How do I rig my pots to ensure they comply with the new rules?
Recreational lobster pots will now have to be rigged in a similar fashion to commercial pots to mitigate the potential risk of interaction with migrating whales.
Any pot using more than 20m of rope will be required to hold the top half of the rope vertically in the water column. This can be achieved by using sinking rope on the top half of the pot rope, or by simply attaching a weight such as a fishing sinker half way down the rope. Additionally, a maximum of two floats will apply on recreational pots.
Check out our video here:
Or view the diagram as part of the Recreational Rock Lobster Fishing Rules Brochure.
Recfishwest and Western Rock Lobster team up to keep lobster fishers safe
A new safety initiative to keep thousands of Western Australian lobster fishers safe will be rolled out along the West Coast in the coming weeks.
In recent years, deck hands have been injured after being struck by fishing gear snagged on lobster pot lines as pots are hauled to the surface on a high-speed winch.
To combat the dangers of snagged fishing gear, Recfishwest and Western Rock Lobster have launched the Snag It Tag It safety initiative and are distributing caution tags to recreational fishers.
Recfishwest Chief Executive Officer Dr Andrew Rowland said the Snag It Tag It project is an important safety initiative.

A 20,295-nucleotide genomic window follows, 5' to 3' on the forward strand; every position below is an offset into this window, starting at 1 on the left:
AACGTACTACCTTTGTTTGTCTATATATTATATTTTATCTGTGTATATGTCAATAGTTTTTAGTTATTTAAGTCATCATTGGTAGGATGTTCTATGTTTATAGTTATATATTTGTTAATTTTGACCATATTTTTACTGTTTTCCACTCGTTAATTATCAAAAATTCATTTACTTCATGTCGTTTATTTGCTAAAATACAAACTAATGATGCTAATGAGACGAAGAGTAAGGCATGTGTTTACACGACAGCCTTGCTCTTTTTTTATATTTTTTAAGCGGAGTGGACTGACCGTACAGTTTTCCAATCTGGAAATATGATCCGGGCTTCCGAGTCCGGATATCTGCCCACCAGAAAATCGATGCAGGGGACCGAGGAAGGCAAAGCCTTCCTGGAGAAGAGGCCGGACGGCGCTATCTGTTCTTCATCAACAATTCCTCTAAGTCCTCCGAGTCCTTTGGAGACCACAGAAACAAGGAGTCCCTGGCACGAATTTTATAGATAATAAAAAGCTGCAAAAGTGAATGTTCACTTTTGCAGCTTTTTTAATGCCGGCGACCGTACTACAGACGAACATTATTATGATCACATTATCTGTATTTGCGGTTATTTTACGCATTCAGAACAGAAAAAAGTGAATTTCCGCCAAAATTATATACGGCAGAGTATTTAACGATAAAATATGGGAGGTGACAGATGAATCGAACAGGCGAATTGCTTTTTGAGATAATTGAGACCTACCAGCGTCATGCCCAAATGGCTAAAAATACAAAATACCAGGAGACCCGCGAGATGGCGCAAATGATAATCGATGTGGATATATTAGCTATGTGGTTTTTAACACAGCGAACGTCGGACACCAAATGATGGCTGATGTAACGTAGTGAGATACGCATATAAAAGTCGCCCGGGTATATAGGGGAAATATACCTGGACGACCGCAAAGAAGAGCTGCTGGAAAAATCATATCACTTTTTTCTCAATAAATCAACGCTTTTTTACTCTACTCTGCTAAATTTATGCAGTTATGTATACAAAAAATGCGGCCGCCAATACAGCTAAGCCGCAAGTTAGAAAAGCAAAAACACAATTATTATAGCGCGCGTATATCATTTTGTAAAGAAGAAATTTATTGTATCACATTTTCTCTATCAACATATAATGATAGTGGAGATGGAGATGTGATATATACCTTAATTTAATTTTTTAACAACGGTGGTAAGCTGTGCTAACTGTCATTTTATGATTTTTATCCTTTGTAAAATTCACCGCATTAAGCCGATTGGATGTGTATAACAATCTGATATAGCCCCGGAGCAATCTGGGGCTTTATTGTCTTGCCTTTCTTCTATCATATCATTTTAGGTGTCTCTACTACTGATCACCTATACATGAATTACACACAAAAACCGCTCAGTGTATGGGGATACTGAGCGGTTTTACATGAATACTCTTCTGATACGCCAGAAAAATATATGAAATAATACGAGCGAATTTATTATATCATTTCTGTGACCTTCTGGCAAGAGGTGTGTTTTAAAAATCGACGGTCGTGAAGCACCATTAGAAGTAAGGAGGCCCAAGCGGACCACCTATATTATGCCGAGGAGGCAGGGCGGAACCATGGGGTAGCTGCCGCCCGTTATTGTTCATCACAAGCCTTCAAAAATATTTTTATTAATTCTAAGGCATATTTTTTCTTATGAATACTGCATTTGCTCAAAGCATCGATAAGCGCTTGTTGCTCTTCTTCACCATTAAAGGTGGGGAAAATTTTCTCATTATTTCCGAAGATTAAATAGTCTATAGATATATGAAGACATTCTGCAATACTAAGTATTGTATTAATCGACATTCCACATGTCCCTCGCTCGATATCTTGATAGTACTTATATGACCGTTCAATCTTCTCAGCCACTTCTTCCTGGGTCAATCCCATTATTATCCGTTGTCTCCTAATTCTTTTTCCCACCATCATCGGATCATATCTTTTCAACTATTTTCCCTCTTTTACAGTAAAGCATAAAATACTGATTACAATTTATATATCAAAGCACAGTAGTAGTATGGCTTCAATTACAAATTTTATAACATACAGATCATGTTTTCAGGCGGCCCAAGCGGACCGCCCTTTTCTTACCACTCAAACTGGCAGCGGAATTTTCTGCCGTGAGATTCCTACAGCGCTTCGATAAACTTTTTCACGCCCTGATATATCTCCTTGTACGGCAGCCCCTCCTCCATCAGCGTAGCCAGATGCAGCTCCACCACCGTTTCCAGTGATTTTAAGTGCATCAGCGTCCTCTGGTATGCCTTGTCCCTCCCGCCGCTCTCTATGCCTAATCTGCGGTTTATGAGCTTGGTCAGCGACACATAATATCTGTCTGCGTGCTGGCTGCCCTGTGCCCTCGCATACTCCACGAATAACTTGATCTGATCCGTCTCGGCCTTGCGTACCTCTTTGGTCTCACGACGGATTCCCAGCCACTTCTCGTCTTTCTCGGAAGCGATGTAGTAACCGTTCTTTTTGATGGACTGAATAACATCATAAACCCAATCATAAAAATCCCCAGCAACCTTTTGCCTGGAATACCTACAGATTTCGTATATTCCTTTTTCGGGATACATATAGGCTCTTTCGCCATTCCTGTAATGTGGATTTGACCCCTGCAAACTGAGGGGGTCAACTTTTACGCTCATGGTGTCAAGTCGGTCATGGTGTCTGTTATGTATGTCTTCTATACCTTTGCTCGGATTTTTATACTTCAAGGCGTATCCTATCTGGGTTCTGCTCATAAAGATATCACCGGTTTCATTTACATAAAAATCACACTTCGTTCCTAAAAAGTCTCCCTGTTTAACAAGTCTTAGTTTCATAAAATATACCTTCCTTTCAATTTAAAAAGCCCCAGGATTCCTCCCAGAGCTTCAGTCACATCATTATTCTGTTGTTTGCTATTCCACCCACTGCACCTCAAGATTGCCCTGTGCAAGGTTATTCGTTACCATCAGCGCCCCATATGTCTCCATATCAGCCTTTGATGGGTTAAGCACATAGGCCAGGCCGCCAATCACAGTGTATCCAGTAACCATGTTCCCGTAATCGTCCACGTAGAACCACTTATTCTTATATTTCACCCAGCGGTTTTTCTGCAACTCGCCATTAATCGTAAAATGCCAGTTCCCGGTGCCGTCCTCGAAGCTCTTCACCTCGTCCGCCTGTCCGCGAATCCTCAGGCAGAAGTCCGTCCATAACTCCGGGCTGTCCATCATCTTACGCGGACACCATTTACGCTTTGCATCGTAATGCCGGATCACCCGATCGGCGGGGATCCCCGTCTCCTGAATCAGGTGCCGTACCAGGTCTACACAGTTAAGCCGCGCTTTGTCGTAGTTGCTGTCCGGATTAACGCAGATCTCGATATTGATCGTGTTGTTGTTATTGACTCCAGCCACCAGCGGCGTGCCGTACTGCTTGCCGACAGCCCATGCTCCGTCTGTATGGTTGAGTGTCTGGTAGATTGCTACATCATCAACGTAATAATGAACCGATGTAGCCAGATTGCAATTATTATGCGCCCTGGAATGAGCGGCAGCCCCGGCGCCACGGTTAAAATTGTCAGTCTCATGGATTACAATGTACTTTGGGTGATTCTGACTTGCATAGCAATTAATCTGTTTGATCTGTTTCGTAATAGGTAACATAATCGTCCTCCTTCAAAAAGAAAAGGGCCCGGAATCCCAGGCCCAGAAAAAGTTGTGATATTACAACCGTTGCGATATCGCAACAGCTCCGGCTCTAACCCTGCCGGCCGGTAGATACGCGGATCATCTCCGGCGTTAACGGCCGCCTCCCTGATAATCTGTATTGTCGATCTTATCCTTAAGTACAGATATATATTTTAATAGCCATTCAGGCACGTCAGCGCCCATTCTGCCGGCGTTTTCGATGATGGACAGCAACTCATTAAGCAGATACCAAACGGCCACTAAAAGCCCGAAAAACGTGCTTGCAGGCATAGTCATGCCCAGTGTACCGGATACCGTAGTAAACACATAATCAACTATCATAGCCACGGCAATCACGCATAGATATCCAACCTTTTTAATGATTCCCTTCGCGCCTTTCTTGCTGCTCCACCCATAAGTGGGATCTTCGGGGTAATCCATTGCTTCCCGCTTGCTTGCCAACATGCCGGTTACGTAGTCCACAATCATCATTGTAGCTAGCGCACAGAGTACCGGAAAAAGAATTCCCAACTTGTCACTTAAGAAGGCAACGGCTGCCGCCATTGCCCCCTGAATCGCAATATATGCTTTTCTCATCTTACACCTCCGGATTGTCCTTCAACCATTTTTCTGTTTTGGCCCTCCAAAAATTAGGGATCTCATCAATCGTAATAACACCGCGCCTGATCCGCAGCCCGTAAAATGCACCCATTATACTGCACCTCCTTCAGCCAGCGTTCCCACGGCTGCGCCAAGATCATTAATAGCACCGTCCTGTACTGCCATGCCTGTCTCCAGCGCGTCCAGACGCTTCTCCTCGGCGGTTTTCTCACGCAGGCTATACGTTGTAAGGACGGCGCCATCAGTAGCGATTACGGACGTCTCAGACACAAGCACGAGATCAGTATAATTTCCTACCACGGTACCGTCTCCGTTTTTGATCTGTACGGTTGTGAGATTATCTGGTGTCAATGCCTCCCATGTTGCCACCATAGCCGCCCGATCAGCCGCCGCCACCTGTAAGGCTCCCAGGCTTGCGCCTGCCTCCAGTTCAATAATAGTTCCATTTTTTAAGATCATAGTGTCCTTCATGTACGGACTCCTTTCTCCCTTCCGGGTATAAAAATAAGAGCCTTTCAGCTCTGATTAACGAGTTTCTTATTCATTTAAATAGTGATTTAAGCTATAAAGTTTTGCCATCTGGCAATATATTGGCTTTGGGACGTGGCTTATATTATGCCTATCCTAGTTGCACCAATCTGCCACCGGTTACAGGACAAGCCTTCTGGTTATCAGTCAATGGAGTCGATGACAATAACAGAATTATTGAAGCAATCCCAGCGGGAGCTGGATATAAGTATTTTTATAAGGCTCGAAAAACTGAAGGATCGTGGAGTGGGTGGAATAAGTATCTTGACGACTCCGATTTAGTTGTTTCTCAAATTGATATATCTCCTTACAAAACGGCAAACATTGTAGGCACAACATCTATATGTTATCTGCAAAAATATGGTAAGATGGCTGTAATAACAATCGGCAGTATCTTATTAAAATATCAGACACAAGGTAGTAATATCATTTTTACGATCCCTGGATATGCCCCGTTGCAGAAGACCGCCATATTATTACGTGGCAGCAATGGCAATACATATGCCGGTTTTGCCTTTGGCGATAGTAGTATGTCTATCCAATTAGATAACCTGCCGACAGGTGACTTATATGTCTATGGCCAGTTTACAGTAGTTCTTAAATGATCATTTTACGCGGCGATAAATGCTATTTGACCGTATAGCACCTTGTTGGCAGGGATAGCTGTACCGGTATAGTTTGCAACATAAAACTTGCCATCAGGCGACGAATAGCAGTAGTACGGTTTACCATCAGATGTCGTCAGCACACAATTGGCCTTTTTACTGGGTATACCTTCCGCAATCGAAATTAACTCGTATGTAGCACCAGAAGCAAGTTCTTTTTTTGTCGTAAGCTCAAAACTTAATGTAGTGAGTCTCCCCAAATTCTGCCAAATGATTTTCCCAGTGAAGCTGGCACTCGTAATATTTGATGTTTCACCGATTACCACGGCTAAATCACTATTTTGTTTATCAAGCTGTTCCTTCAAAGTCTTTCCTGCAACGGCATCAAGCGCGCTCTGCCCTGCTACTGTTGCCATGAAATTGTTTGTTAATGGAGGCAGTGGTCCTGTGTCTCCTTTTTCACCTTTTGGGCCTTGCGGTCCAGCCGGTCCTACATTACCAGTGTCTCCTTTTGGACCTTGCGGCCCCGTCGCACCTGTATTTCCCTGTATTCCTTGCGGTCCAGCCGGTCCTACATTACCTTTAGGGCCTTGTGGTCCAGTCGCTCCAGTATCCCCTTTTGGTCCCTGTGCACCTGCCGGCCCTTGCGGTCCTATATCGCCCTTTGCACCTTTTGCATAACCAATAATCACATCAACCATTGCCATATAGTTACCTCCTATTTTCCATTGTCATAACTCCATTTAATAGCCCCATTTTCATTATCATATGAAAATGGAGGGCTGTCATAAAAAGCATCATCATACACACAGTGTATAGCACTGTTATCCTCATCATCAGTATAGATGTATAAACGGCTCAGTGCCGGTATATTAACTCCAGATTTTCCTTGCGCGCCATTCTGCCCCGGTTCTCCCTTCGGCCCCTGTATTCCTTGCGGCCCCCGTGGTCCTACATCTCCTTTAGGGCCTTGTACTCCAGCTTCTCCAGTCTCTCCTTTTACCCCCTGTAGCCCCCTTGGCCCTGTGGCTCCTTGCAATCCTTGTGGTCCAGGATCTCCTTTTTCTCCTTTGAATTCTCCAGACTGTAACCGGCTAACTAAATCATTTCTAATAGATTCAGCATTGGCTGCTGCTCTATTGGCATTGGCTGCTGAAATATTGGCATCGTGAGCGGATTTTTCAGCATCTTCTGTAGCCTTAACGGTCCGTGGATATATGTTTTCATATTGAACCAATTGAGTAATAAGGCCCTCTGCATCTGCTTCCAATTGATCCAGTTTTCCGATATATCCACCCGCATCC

“Rec fishers share the water with many other users and it’s important we all work together to ensure everyone returns home safe after a day’s fishing,” Dr Rowland said.
The Snag It Tag It initiative arms recreational fishers with waterproof caution tags to tie to ropes and floats if they accidently snag fishing gear on a lobster line or pot. This will mean deckhands on commercial fishing vessels face less risk of injury when pulling in pots at high speed.
Autumn is a popular season for recreational fishers to head out and fish for iconic WA species such as Dhufish, Baldchin Groper and Pink Snapper.
Recfishwest, the Australian Anglers Association (WA Division) and Western Rock Lobster have printed 4000 Snag It Tag It caution tags which have been distributed to local tackle outlets along Western Australia’s coastline.
Western Rock Lobster Chief Executive Officer Matt Taylor said the partnership with Recfishwest to deliver the caution tags to WA fishers was important to the lobster industry.
“This is a great opportunity for recreational and commercial fishers to work together to keep each other safe,” Mr Taylor said.
“We will be raising awareness and educating commercial fishers to be on the lookout for the caution tags, so they can operate winches with extra care and at a safe speed.”